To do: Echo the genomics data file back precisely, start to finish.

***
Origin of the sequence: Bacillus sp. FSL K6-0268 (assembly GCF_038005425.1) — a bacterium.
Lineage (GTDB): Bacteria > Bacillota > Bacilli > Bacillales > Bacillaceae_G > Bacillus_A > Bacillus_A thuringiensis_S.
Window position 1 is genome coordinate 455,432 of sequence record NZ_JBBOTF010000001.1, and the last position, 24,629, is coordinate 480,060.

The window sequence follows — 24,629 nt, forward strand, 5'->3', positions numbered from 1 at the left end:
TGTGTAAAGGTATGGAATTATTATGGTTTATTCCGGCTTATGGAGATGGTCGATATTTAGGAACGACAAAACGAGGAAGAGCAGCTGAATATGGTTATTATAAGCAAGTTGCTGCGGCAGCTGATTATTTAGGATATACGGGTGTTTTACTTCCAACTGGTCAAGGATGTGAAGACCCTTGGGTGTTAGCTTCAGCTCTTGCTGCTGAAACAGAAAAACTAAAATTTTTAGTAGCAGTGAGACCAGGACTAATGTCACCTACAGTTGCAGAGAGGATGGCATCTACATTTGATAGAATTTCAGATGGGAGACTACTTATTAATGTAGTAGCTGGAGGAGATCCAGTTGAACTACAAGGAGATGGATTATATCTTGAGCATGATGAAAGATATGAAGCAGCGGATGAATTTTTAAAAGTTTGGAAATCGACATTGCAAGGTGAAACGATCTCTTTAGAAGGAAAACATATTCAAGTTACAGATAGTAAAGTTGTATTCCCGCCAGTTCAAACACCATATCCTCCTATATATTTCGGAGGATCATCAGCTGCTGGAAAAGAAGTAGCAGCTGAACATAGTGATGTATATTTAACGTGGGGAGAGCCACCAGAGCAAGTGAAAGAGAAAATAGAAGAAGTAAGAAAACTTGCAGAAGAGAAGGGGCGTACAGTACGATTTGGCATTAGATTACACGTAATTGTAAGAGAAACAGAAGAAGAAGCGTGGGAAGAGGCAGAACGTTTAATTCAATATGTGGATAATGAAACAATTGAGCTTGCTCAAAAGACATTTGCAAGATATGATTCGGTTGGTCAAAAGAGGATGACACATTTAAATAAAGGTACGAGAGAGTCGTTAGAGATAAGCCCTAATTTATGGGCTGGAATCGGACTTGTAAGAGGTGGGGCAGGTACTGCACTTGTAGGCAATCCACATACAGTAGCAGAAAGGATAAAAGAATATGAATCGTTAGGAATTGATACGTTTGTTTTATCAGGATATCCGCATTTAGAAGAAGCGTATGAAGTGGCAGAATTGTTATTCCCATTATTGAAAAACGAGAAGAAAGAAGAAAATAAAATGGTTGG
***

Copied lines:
Origin of the sequence: Bacillus sp. FSL K6-0268 (assembly GCF_038005425.1) — a bacterium.
Lineage (GTDB): Bacteria > Bacillota > Bacilli > Bacillales > Bacillaceae_G > Bacillus_A > Bacillus_A thuringiensis_S.
Window position 1 is genome coordinate 455,432 of sequence record NZ_JBBOTF010000001.1, and the last position, 24,629, is coordinate 480,060.

The window sequence follows — 24,629 nt, forward strand, 5'->3', positions numbered from 1 at the left end:
TGTGTAAAGGTATGGAATTATTATGGTTTATTCCGGCTTATGGAGATGGTCGATATTTAGGAACGACAAAACGAGGAAGAGCAGCTGAATATGGTTATTATAAGCAAGTTGCTGCGGCAGCTGATTATTTAGGATATACGGGTGTTTTACTTCCAACTGGTCAAGGATGTGAAGACCCTTGGGTGTTAGCTTCAGCTCTTGCTGCTGAAACAGAAAAACTAAAATTTTTAGTAGCAGTGAGACCAGGACTAATGTCACCTACAGTTGCAGAGAGGATGGCATCTACATTTGATAGAATTTCAGATGGGAGACTACTTATTAATGTAGTAGCTGGAGGAGATCCAGTTGAACTACAAGGAGATGGATTATATCTTGAGCATGATGAAAGATATGAAGCAGCGGATGAATTTTTAAAAGTTTGGAAATCGACATTGCAAGGTGAAACGATCTCTTTAGAAGGAAAACATATTCAAGTTACAGATAGTAAAGTTGTATTCCCGCCAGTTCAAACACCATATCCTCCTATATATTTCGGAGGATCATCAGCTGCTGGAAAAGAAGTAGCAGCTGAACATAGTGATGTATATTTAACGTGGGGAGAGCCACCAGAGCAAGTGAAAGAGAAAATAGAAGAAGTAAGAAAACTTGCAGAAGAGAAGGGGCGTACAGTACGATTTGGCATTAGATTACACGTAATTGTAAGAGAAACAGAAGAAGAAGCGTGGGAAGAGGCAGAACGTTTAATTCAATATGTGGATAATGAAACAATTGAGCTTGCTCAAAAGACATTTGCAAGATATGATTCGGTTGGTCAAAAGAGGATGACACATTTAAATAAAGGTACGAGAGAGTCGTTAGAGATAAGCCCTAATTTATGGGCTGGAATCGGACTTGTAAGAGGTGGGGCAGGTACTGCACTTGTAGGCAATCCACATACAGTAGCAGAAAGGATAAAAGAATATGAATCGTTAGGAATTGATACGTTTGTTTTATCAGGATATCCGCATTTAGAAGAAGCGTATGAAGTGGCAGAATTGTTATTCCCATTATTGAAAAACGAGAAGAAAGAAGAAAATAAAATGGTTGG